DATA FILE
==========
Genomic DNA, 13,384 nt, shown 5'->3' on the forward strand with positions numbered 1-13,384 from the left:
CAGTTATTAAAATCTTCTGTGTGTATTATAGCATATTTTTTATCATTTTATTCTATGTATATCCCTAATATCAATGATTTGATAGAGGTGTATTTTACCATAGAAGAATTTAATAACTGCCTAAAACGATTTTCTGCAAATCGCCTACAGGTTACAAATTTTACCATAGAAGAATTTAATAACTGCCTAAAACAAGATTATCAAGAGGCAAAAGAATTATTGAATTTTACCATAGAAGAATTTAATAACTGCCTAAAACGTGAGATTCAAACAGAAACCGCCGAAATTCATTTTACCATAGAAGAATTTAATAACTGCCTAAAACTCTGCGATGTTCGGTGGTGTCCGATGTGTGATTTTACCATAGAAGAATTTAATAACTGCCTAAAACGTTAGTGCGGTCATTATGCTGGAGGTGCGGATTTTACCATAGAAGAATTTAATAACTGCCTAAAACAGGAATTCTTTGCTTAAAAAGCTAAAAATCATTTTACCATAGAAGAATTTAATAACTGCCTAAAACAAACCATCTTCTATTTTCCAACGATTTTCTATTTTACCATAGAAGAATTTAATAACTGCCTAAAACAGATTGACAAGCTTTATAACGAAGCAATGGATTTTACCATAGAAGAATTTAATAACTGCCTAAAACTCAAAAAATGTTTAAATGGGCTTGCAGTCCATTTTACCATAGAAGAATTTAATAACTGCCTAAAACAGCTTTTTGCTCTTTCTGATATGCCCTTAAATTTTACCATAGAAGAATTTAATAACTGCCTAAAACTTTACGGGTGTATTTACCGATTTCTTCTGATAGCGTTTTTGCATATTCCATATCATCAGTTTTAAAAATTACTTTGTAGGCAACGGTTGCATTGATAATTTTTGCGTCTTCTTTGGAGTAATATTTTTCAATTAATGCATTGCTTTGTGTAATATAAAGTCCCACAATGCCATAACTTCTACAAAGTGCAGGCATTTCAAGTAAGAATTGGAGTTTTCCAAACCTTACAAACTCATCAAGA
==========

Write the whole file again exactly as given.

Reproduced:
Genomic DNA, 13,384 nt, shown 5'->3' on the forward strand with positions numbered 1-13,384 from the left:
CAGTTATTAAAATCTTCTGTGTGTATTATAGCATATTTTTTATCATTTTATTCTATGTATATCCCTAATATCAATGATTTGATAGAGGTGTATTTTACCATAGAAGAATTTAATAACTGCCTAAAACGATTTTCTGCAAATCGCCTACAGGTTACAAATTTTACCATAGAAGAATTTAATAACTGCCTAAAACAAGATTATCAAGAGGCAAAAGAATTATTGAATTTTACCATAGAAGAATTTAATAACTGCCTAAAACGTGAGATTCAAACAGAAACCGCCGAAATTCATTTTACCATAGAAGAATTTAATAACTGCCTAAAACTCTGCGATGTTCGGTGGTGTCCGATGTGTGATTTTACCATAGAAGAATTTAATAACTGCCTAAAACGTTAGTGCGGTCATTATGCTGGAGGTGCGGATTTTACCATAGAAGAATTTAATAACTGCCTAAAACAGGAATTCTTTGCTTAAAAAGCTAAAAATCATTTTACCATAGAAGAATTTAATAACTGCCTAAAACAAACCATCTTCTATTTTCCAACGATTTTCTATTTTACCATAGAAGAATTTAATAACTGCCTAAAACAGATTGACAAGCTTTATAACGAAGCAATGGATTTTACCATAGAAGAATTTAATAACTGCCTAAAACTCAAAAAATGTTTAAATGGGCTTGCAGTCCATTTTACCATAGAAGAATTTAATAACTGCCTAAAACAGCTTTTTGCTCTTTCTGATATGCCCTTAAATTTTACCATAGAAGAATTTAATAACTGCCTAAAACTTTACGGGTGTATTTACCGATTTCTTCTGATAGCGTTTTTGCATATTCCATATCATCAGTTTTAAAAATTACTTTGTAGGCAACGGTTGCATTGATAATTTTTGCGTCTTCTTTGGAGTAATATTTTTCAATTAATGCATTGCTTTGTGTAATATAAAGTCCCACAATGCCATAACTTCTACAAAGTGCAGGCATTTCAAGTAAGAATTGGAGTTTTCCAAACCTTACAAACTCATCAAGA